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Custody Factors from Other States

Jun 22

I recently read an article which explained how parent-time schedules are handled in Utah.  I am going to list the factors considered there, because I believe that they are good, "common-sense" factors that can benefit parties here in South Carolina and everywhere.

The parent-time schedule is considered to be the minimum parent-time to which the noncustodial parent and the child shall be entitled, unless a parent can establish otherwise by a preponderance of the evidence that more or less parent-time should be awarded based upon any of the following criteria:

  1. parent-time would endanger the child’s physical health or significantly impair the child’s emotional development;
  2. the distance between the residency of the child and the noncustodial parent;
  3. a substantiated or unfounded allegation of child abuse has been made;
  4. the lack of demonstrated parenting skills without safeguards to ensure the child’s well-being during parent-time;
  5. the financial inability of the noncustodial parent to provide adequate food and shelter for the child during periods of parent-time;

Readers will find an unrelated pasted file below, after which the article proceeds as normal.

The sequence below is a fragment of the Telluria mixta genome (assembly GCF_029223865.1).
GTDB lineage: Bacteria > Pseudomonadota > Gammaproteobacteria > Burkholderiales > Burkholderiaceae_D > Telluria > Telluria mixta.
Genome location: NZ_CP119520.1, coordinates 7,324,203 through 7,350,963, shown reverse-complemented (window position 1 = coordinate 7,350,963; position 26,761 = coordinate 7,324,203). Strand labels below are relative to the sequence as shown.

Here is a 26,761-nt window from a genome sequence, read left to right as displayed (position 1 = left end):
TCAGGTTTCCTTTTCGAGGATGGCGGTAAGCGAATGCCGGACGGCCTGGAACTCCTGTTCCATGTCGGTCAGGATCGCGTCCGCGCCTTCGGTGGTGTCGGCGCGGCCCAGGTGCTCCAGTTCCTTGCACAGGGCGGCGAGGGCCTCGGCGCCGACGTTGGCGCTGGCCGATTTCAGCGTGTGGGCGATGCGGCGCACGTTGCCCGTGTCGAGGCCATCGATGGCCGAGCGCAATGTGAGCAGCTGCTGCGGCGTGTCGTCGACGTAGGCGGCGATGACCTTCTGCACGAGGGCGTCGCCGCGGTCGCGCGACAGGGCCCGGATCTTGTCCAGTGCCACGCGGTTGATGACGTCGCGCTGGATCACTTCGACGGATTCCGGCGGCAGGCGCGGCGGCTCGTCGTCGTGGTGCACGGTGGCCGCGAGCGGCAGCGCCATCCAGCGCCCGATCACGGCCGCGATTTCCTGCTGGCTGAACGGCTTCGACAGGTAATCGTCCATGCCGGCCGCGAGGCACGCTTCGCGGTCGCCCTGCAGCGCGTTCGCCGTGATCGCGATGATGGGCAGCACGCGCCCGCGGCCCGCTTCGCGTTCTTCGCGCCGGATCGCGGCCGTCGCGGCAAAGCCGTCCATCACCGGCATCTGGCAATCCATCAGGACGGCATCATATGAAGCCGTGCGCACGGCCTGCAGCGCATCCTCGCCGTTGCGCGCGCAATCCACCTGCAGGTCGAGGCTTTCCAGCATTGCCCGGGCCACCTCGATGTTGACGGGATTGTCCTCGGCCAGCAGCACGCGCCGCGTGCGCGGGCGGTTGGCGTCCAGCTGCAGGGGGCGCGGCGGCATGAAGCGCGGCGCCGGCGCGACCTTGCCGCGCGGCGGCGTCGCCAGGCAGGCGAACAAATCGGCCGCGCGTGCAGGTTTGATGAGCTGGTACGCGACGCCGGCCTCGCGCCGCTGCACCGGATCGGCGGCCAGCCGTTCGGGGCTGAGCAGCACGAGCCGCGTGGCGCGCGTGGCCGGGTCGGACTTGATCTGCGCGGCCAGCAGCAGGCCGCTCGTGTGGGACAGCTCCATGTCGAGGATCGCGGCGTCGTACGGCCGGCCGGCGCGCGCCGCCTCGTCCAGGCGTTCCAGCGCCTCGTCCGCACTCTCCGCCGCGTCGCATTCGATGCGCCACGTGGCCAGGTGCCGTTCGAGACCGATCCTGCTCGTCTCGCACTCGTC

6. the preference of the child if the court determines the child to be of sufficient maturity;
  7. the incarceration of the noncustodial parent in a county jail, secure youth corrections facility, or an adult corrections facility;
  8. shared interests between the child and the noncustodial parent
  9. the involvement of the noncustodial parent in the school, community, religious, or other related activities of the child;
  10. the availability of the noncustodial parent to care for the child when the custodial parent is unavailable to do so because of work or other circumstances;
  11. a substantial and chronic pattern of missing, canceling, or denying regularly scheduled parent-time;
  12. the minimal duration of and lack of significant bonding in the parents’ relationship prior to the conception of the child; (m) the parent-time schedule of siblings;
  13. the lack of reasonable alternatives to the needs of a nursing child; and
  14. any other criteria the court determines relevant to the best interests of the child.

Source:  "Parent Time Schedules" by Gregory W. Stevens, published at his Utah Divorce & Family Law Blog.

Posted on 22 June 2007 Posted in Child Custody

2 Responses to Custody Factors from Other States

anon • July 3, 2007 at 12:11 pm

Why do you think parent time should be adjusted if an UNFOUNDED allegation of abuse has been made? Unless you mean adjusted against the parent (assuming one parent made the unfounded accusation against the other) I don’t understand the reasons why a false allegation should disrupt the children’s lives at all.

Reply

R Gaylord • January 27, 2009 at 9:59 pm

The courts favor custody be given to the primary care giver when the primary care giver won’t agree to do so and for no other reason than they don’t want to.
I would like to propose a joint custody solution even when the primary care giver objects as follows: